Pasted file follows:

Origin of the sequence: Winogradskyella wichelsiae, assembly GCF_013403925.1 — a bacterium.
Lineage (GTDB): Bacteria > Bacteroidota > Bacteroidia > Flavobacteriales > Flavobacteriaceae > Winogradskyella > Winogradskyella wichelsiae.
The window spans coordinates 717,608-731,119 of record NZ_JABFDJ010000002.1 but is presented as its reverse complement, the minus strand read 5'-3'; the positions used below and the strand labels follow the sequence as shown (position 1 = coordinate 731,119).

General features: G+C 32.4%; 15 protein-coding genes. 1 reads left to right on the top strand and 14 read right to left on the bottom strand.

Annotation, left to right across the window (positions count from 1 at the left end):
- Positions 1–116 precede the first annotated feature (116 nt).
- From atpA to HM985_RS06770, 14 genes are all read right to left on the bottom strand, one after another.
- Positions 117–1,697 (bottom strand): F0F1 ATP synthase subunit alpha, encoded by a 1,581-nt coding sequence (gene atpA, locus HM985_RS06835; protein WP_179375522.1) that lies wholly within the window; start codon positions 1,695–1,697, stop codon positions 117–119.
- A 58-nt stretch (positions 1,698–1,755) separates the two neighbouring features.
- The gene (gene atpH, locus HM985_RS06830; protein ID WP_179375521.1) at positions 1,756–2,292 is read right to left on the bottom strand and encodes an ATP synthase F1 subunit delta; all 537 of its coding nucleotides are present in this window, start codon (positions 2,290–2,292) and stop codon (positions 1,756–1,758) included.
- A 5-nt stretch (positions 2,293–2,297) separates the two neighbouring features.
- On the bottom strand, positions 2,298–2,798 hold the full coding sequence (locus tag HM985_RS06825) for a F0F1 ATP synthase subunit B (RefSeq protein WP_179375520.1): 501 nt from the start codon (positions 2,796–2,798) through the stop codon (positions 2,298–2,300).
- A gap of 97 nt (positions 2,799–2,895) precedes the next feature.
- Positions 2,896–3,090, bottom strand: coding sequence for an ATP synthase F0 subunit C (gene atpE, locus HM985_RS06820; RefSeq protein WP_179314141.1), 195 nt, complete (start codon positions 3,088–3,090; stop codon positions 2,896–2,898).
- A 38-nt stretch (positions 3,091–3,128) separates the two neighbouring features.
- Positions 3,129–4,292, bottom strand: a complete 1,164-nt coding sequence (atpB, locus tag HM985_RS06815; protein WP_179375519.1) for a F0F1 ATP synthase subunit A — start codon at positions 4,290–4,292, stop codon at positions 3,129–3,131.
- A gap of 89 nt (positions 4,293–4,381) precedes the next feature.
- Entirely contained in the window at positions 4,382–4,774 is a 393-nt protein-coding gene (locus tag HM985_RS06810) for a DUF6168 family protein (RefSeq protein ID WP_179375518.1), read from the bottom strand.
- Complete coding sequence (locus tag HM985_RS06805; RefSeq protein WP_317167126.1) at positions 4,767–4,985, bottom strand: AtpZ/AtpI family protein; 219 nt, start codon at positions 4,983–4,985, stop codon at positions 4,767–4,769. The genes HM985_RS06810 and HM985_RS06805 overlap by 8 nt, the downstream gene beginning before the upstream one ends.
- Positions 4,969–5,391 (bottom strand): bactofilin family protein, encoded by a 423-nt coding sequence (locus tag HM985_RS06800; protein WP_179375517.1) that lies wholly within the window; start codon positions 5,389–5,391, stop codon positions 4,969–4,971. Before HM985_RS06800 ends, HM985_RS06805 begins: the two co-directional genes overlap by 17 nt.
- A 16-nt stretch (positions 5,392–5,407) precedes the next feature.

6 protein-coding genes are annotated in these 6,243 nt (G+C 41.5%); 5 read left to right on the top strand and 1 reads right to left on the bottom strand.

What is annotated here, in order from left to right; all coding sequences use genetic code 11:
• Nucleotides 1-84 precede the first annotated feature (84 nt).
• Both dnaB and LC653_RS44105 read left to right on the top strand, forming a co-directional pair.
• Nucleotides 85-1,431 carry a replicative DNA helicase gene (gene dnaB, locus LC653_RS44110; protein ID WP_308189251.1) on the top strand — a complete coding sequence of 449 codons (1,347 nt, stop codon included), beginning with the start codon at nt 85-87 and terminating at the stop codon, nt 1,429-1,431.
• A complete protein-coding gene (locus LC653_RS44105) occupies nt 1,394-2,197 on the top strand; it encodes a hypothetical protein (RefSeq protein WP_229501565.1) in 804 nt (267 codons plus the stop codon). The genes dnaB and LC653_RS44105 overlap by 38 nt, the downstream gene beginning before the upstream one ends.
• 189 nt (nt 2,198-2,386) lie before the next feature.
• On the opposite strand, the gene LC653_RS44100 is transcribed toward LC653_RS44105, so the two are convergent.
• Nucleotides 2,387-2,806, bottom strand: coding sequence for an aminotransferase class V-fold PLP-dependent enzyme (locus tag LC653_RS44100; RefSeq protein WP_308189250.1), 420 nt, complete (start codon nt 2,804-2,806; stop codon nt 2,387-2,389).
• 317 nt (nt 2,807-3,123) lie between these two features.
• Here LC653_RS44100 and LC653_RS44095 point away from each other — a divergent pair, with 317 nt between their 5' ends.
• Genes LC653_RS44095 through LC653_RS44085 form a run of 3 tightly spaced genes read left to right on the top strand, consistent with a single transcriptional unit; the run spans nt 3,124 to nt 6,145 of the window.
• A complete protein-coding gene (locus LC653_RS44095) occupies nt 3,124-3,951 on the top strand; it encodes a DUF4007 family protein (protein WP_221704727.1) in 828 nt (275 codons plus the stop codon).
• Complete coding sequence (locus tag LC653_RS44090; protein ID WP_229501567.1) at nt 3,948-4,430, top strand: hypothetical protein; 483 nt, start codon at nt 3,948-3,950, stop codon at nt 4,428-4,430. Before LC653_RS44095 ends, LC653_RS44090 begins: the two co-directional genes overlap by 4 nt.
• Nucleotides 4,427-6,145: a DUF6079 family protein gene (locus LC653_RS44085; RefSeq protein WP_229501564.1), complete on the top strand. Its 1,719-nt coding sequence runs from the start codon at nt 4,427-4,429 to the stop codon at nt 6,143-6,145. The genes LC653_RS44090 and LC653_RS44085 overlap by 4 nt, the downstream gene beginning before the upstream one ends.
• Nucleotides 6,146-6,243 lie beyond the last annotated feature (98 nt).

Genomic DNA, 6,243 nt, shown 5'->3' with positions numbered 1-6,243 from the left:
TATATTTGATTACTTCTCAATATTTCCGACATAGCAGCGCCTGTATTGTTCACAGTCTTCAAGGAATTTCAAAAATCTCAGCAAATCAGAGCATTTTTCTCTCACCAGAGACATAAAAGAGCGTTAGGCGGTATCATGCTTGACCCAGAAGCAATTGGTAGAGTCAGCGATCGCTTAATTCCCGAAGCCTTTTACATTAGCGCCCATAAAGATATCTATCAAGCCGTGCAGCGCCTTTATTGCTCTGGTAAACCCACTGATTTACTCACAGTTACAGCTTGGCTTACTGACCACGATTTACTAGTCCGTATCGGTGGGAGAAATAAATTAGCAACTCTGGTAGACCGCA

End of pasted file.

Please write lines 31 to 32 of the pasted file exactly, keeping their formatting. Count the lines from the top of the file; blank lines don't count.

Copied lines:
• 317 nt (nt 2,807-3,123) lie between these two features.
• Here LC653_RS44100 and LC653_RS44095 point away from each other — a divergent pair, with 317 nt between their 5' ends.